12 July 2021
While most songbirds began nesting in May and some have finished for the year goldfinches wait until now to start a family.
Unlike most birds American goldfinches (Spinus tristis) are totally vegetarian. They eat only plant matter, never insects, worms or meat so they wait to nest in July when their favorite foods are plentiful. Foods such as thistle seed.
The female goldfinch builds her nest in a shrub or sapling, laying a foundation of spider silk and adding rootlets and fibers. Then she lines the nest with soft down, often using thistle fluff.
She lays one egg per day for a clutch of five and starts incubation at the next-to-last egg. In 12-14 days her babies hatch.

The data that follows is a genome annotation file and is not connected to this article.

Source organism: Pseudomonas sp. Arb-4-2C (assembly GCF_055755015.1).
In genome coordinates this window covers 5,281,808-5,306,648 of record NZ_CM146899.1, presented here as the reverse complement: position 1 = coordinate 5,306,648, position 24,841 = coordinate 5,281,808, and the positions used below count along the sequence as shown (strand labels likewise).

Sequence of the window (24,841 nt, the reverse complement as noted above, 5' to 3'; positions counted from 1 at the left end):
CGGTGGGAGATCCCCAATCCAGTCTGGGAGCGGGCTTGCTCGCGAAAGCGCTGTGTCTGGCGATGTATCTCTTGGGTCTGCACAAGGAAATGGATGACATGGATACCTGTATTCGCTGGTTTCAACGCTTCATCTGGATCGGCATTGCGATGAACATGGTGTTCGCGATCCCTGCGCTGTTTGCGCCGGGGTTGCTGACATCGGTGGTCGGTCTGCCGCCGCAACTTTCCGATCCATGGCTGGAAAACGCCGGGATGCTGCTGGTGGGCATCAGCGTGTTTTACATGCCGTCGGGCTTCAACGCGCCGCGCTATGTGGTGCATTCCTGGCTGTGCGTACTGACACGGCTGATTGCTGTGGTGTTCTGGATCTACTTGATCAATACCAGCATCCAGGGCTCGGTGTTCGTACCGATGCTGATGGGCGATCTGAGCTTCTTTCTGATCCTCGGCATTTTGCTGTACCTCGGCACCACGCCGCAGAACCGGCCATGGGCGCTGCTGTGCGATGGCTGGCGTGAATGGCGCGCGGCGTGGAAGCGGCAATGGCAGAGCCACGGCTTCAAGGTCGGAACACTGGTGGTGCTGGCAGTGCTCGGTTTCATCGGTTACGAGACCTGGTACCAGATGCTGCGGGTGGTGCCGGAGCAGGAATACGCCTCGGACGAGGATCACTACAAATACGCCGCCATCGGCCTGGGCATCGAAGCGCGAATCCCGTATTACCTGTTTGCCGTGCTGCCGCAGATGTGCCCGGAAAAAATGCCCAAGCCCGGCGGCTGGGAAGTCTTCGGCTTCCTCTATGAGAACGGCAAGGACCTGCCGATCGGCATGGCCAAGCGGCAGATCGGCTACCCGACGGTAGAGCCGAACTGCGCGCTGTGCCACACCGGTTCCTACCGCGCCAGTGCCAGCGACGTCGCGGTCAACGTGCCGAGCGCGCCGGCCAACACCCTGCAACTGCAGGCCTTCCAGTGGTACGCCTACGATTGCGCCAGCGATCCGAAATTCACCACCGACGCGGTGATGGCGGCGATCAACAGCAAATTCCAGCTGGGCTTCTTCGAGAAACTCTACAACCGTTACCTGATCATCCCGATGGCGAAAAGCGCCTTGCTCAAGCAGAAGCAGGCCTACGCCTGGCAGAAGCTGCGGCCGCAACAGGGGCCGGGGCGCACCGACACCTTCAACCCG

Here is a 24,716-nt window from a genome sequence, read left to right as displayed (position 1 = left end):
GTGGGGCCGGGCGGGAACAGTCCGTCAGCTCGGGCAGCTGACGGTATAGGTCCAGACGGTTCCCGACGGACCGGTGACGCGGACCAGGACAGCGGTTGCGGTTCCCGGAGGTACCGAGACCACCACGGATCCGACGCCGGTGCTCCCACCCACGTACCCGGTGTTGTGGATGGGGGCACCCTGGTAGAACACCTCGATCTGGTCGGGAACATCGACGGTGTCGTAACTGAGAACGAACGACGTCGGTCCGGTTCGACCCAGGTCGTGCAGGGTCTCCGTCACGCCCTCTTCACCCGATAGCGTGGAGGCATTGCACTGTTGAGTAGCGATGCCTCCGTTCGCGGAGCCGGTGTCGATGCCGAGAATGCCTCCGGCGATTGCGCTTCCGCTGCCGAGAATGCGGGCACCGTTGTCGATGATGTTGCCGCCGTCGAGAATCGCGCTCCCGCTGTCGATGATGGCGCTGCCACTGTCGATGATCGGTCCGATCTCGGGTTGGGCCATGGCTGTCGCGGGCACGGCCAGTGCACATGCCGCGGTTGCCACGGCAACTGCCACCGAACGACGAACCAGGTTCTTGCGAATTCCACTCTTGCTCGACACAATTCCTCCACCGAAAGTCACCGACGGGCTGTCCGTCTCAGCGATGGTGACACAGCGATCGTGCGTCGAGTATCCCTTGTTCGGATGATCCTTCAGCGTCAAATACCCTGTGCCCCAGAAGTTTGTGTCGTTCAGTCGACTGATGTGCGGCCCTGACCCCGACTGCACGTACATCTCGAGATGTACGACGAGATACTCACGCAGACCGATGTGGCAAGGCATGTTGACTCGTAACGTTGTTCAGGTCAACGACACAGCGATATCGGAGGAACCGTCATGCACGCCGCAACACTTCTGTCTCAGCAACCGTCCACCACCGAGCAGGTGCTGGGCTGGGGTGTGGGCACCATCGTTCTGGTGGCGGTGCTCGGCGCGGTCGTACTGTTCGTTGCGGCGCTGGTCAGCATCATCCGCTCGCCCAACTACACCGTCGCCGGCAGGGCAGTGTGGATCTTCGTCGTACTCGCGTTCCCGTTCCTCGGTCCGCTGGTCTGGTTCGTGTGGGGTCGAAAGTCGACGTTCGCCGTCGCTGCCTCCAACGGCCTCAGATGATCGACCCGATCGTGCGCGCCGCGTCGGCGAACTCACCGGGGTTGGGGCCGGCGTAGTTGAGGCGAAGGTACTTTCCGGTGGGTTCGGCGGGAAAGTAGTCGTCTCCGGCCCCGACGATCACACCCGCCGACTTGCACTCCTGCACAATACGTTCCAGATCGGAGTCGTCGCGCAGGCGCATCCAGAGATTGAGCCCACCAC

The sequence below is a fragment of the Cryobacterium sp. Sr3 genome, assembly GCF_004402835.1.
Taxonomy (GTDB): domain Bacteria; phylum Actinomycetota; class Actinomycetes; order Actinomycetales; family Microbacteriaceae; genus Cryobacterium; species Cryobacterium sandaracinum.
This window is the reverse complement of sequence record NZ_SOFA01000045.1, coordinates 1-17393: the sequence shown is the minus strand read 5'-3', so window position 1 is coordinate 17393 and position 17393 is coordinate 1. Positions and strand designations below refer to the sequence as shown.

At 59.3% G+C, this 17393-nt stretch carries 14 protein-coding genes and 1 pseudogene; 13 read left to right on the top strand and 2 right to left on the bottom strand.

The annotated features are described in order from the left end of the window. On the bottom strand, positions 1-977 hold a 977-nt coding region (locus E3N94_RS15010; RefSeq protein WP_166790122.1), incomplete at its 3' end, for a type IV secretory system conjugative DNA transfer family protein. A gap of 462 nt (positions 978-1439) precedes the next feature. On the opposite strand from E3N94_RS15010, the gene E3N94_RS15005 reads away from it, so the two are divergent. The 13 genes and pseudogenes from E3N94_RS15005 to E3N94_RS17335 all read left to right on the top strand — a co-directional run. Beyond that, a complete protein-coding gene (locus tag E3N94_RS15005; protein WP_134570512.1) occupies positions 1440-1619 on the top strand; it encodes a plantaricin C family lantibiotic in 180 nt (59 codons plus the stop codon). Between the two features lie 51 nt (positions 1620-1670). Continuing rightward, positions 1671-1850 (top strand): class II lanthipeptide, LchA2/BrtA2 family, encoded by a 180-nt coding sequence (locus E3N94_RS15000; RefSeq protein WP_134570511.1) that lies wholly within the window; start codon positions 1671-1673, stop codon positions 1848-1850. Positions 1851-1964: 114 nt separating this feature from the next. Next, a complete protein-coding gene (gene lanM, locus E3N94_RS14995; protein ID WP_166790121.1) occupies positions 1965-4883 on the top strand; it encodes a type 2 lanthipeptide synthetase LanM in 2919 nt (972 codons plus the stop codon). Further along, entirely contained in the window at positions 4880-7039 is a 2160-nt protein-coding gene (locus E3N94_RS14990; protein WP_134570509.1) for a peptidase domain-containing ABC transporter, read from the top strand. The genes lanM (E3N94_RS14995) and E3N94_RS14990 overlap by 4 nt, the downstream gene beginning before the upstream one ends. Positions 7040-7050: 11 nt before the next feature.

It’s still July. Now the fun begins!
The parents make many trips back and forth from thistle fields to the nest where they feed by regurgitation. Sometimes the adults munch on leafy vegetables, even in gardens, which earned them the nickname “Salad Birds.”
If the nest had a cowbird egg in it that brown-headed cowbird nestling dies within 3 days because it can’t survive without insect protein.
Meanwhile if you listen for the male in his looping courtship flight you might be able to find the nest inside his circle. Listen and watch for “potato chip.”
You’ll also hear a new call if anything dangerous shows up near the young. The warning is “beer BEE.”
While scarlet tanagers, Baltimore orioles and northern rough-winged swallows have finished nesting, July is goldfinch month.
(photos by Chuck Tague and from Wikimedia Commons; click on the caption to see the original)